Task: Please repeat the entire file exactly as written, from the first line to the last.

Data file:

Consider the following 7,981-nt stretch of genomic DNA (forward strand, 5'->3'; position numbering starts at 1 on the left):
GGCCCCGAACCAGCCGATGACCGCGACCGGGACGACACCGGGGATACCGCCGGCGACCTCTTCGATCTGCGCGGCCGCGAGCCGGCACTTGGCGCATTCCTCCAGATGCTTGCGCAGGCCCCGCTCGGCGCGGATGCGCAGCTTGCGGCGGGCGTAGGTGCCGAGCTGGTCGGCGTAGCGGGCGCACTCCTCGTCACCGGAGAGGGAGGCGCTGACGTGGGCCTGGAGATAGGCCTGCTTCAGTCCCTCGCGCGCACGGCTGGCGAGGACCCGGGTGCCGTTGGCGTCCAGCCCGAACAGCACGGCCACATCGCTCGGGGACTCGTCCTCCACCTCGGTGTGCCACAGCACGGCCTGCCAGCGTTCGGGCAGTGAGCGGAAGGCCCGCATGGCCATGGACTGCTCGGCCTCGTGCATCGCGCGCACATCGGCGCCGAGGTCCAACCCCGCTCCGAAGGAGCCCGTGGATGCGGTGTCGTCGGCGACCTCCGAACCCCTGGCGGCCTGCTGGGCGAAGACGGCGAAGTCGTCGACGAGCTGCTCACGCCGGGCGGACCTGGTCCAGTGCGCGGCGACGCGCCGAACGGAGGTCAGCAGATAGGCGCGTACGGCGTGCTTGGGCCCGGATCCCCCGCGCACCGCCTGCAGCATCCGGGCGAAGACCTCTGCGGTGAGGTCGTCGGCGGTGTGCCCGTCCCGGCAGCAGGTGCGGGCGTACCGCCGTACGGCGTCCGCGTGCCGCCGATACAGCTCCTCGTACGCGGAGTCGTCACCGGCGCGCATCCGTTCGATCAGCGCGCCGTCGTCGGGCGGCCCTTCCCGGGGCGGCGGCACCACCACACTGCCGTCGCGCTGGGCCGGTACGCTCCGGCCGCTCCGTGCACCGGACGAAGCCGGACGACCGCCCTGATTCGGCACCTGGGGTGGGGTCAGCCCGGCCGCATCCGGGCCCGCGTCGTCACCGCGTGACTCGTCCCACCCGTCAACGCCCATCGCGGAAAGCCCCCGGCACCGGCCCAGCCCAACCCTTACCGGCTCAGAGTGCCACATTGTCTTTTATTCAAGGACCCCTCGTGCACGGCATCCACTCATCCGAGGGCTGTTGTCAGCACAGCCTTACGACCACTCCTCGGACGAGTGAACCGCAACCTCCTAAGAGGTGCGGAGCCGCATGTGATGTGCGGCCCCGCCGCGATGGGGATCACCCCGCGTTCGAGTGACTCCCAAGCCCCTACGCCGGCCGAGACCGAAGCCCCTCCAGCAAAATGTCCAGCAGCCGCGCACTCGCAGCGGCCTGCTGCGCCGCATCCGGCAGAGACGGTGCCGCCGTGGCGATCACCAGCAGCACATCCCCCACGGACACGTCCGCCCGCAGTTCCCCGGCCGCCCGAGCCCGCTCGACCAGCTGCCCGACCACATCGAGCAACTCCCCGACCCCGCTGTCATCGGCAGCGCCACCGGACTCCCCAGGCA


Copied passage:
Consider the following 7,981-nt stretch of genomic DNA (forward strand, 5'->3'; position numbering starts at 1 on the left):
GGCCCCGAACCAGCCGATGACCGCGACCGGGACGACACCGGGGATACCGCCGGCGACCTCTTCGATCTGCGCGGCCGCGAGCCGGCACTTGGCGCATTCCTCCAGATGCTTGCGCAGGCCCCGCTCGGCGCGGATGCGCAGCTTGCGGCGGGCGTAGGTGCCGAGCTGGTCGGCGTAGCGGGCGCACTCCTCGTCACCGGAGAGGGAGGCGCTGACGTGGGCCTGGAGATAGGCCTGCTTCAGTCCCTCGCGCGCACGGCTGGCGAGGACCCGGGTGCCGTTGGCGTCCAGCCCGAACAGCACGGCCACATCGCTCGGGGACTCGTCCTCCACCTCGGTGTGCCACAGCACGGCCTGCCAGCGTTCGGGCAGTGAGCGGAAGGCCCGCATGGCCATGGACTGCTCGGCCTCGTGCATCGCGCGCACATCGGCGCCGAGGTCCAACCCCGCTCCGAAGGAGCCCGTGGATGCGGTGTCGTCGGCGACCTCCGAACCCCTGGCGGCCTGCTGGGCGAAGACGGCGAAGTCGTCGACGAGCTGCTCACGCCGGGCGGACCTGGTCCAGTGCGCGGCGACGCGCCGAACGGAGGTCAGCAGATAGGCGCGTACGGCGTGCTTGGGCCCGGATCCCCCGCGCACCGCCTGCAGCATCCGGGCGAAGACCTCTGCGGTGAGGTCGTCGGCGGTGTGCCCGTCCCGGCAGCAGGTGCGGGCGTACCGCCGTACGGCGTCCGCGTGCCGCCGATACAGCTCCTCGTACGCGGAGTCGTCACCGGCGCGCATCCGTTCGATCAGCGCGCCGTCGTCGGGCGGCCCTTCCCGGGGCGGCGGCACCACCACACTGCCGTCGCGCTGGGCCGGTACGCTCCGGCCGCTCCGTGCACCGGACGAAGCCGGACGACCGCCCTGATTCGGCACCTGGGGTGGGGTCAGCCCGGCCGCATCCGGGCCCGCGTCGTCACCGCGTGACTCGTCCCACCCGTCAACGCCCATCGCGGAAAGCCCCCGGCACCGGCCCAGCCCAACCCTTACCGGCTCAGAGTGCCACATTGTCTTTTATTCAAGGACCCCTCGTGCACGGCATCCACTCATCCGAGGGCTGTTGTCAGCACAGCCTTACGACCACTCCTCGGACGAGTGAACCGCAACCTCCTAAGAGGTGCGGAGCCGCATGTGATGTGCGGCCCCGCCGCGATGGGGATCACCCCGCGTTCGAGTGACTCCCAAGCCCCTACGCCGGCCGAGACCGAAGCCCCTCCAGCAAAATGTCCAGCAGCCGCGCACTCGCAGCGGCCTGCTGCGCCGCATCCGGCAGAGACGGTGCCGCCGTGGCGATCACCAGCAGCACATCCCCCACGGACACGTCCGCCCGCAGTTCCCCGGCCGCCCGAGCCCGCTCGACCAGCTGCCCGACCACATCGAGCAACTCCCCGACCCCGCTGTCATCGGCAGCGCCACCGGACTCCCCAGGCA